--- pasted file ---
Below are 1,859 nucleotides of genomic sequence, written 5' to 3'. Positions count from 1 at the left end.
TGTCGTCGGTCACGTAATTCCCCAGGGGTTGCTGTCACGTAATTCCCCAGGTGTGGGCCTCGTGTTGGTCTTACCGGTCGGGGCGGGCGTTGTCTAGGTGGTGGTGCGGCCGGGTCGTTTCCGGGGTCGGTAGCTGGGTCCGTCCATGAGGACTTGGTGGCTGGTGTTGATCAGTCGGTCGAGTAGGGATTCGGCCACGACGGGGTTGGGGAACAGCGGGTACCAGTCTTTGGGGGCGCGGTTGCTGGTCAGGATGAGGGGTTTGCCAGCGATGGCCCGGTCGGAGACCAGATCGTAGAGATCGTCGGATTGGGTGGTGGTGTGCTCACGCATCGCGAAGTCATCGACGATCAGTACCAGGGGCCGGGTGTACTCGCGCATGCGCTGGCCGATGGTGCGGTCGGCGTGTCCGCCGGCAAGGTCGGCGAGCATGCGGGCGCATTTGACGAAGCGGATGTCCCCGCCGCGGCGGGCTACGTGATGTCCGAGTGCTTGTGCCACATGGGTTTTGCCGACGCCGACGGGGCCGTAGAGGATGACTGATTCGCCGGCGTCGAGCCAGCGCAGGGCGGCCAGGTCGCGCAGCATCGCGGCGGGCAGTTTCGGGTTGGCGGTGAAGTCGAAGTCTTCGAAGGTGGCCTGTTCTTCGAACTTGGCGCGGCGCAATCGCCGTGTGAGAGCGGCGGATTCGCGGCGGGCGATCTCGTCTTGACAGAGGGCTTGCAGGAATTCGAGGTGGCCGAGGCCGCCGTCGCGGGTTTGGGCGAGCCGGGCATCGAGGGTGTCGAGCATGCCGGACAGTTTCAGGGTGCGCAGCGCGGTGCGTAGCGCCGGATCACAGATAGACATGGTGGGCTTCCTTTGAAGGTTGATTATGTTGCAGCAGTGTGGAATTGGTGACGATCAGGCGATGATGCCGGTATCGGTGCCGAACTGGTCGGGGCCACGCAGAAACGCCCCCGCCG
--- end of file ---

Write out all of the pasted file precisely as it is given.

Below are 1,859 nucleotides of genomic sequence, written 5' to 3'. Positions count from 1 at the left end.
TGTCGTCGGTCACGTAATTCCCCAGGGGTTGCTGTCACGTAATTCCCCAGGTGTGGGCCTCGTGTTGGTCTTACCGGTCGGGGCGGGCGTTGTCTAGGTGGTGGTGCGGCCGGGTCGTTTCCGGGGTCGGTAGCTGGGTCCGTCCATGAGGACTTGGTGGCTGGTGTTGATCAGTCGGTCGAGTAGGGATTCGGCCACGACGGGGTTGGGGAACAGCGGGTACCAGTCTTTGGGGGCGCGGTTGCTGGTCAGGATGAGGGGTTTGCCAGCGATGGCCCGGTCGGAGACCAGATCGTAGAGATCGTCGGATTGGGTGGTGGTGTGCTCACGCATCGCGAAGTCATCGACGATCAGTACCAGGGGCCGGGTGTACTCGCGCATGCGCTGGCCGATGGTGCGGTCGGCGTGTCCGCCGGCAAGGTCGGCGAGCATGCGGGCGCATTTGACGAAGCGGATGTCCCCGCCGCGGCGGGCTACGTGATGTCCGAGTGCTTGTGCCACATGGGTTTTGCCGACGCCGACGGGGCCGTAGAGGATGACTGATTCGCCGGCGTCGAGCCAGCGCAGGGCGGCCAGGTCGCGCAGCATCGCGGCGGGCAGTTTCGGGTTGGCGGTGAAGTCGAAGTCTTCGAAGGTGGCCTGTTCTTCGAACTTGGCGCGGCGCAATCGCCGTGTGAGAGCGGCGGATTCGCGGCGGGCGATCTCGTCTTGACAGAGGGCTTGCAGGAATTCGAGGTGGCCGAGGCCGCCGTCGCGGGTTTGGGCGAGCCGGGCATCGAGGGTGTCGAGCATGCCGGACAGTTTCAGGGTGCGCAGCGCGGTGCGTAGCGCCGGATCACAGATAGACATGGTGGGCTTCCTTTGAAGGTTGATTATGTTGCAGCAGTGTGGAATTGGTGACGATCAGGCGATGATGCCGGTATCGGTGCCGAACTGGTCGGGGCCACGCAGAAACGCCCCCGCCG